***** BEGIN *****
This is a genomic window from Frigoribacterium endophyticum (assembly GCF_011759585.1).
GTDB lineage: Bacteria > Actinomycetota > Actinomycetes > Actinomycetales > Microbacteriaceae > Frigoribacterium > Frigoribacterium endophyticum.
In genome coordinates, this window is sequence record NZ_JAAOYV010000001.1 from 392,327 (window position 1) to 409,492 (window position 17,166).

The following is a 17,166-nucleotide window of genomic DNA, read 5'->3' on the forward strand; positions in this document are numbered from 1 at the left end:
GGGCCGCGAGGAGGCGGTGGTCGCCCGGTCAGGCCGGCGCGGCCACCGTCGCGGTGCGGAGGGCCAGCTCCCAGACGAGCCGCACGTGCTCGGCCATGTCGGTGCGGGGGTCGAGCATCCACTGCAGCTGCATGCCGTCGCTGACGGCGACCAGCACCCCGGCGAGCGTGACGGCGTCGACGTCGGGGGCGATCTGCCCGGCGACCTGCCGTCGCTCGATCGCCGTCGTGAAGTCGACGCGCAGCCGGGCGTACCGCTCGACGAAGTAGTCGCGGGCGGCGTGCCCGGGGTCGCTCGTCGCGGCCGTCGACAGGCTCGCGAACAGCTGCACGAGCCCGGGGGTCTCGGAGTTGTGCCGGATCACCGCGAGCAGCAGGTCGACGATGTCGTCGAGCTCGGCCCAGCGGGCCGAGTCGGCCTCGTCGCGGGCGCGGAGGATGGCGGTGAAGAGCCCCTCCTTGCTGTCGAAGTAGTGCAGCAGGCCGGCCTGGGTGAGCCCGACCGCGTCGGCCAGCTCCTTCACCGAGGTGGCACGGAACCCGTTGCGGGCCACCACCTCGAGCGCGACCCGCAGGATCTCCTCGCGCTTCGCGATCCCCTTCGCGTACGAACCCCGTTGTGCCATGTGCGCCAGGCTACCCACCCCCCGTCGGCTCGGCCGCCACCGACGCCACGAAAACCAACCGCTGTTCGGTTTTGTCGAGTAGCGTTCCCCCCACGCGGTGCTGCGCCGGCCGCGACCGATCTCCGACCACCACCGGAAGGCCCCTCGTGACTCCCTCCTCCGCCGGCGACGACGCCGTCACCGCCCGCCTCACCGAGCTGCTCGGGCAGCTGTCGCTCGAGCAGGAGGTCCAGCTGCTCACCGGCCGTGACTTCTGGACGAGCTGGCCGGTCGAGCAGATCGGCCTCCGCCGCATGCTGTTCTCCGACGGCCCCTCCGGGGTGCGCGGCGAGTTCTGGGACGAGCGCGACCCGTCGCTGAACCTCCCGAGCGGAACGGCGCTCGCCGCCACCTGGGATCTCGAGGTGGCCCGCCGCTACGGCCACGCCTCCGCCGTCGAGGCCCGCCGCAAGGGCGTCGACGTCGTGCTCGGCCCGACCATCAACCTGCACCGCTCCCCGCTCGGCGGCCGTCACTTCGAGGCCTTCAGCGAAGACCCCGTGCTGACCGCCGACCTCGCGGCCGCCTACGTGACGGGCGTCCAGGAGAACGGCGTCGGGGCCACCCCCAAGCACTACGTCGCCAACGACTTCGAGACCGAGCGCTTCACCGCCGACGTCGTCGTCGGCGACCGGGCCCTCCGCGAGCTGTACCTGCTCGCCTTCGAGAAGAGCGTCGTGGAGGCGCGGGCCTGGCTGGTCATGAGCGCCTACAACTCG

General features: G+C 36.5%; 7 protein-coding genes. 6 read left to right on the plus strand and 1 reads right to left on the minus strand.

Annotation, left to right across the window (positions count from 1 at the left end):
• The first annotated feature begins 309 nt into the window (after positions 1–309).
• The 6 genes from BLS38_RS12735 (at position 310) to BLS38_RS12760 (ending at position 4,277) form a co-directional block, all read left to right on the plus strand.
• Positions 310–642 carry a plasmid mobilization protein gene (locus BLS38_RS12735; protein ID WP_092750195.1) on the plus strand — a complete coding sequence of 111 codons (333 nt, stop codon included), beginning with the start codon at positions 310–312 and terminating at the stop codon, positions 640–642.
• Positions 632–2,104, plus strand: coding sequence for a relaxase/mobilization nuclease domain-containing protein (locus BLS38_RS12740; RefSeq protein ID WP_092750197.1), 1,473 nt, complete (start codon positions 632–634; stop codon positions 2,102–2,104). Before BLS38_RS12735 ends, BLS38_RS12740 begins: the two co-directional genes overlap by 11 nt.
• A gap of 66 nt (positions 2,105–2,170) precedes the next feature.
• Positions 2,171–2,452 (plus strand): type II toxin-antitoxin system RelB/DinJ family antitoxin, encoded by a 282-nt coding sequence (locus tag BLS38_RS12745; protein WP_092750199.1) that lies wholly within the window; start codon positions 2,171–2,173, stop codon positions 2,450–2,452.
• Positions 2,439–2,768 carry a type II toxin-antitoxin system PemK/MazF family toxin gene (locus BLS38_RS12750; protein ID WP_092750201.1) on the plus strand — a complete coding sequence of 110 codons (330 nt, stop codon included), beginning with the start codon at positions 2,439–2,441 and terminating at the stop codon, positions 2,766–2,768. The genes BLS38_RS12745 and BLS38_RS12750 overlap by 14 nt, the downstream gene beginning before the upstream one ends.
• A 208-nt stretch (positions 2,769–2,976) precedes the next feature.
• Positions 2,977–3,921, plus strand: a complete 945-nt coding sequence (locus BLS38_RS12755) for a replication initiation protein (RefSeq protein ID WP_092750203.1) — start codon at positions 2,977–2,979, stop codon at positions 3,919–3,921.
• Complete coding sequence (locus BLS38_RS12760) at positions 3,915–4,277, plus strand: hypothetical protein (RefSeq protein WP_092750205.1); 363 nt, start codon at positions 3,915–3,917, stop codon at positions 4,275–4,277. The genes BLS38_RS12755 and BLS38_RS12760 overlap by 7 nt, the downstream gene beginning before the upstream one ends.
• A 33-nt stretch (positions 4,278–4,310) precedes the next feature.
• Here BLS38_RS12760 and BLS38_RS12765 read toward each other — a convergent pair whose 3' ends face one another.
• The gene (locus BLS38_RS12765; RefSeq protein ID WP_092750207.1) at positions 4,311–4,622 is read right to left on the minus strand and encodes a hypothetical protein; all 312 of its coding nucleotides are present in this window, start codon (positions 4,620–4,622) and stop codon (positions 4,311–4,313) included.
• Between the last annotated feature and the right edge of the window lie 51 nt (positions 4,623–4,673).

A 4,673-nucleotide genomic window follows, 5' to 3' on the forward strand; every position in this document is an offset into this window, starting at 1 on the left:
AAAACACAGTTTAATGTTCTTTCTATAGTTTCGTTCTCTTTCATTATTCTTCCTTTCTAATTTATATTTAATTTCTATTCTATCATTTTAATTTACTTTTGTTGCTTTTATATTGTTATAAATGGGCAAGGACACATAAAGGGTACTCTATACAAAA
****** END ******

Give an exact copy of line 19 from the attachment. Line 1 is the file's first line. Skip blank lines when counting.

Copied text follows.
• Here BLS38_RS12760 and BLS38_RS12765 read toward each other — a convergent pair whose 3' ends face one another.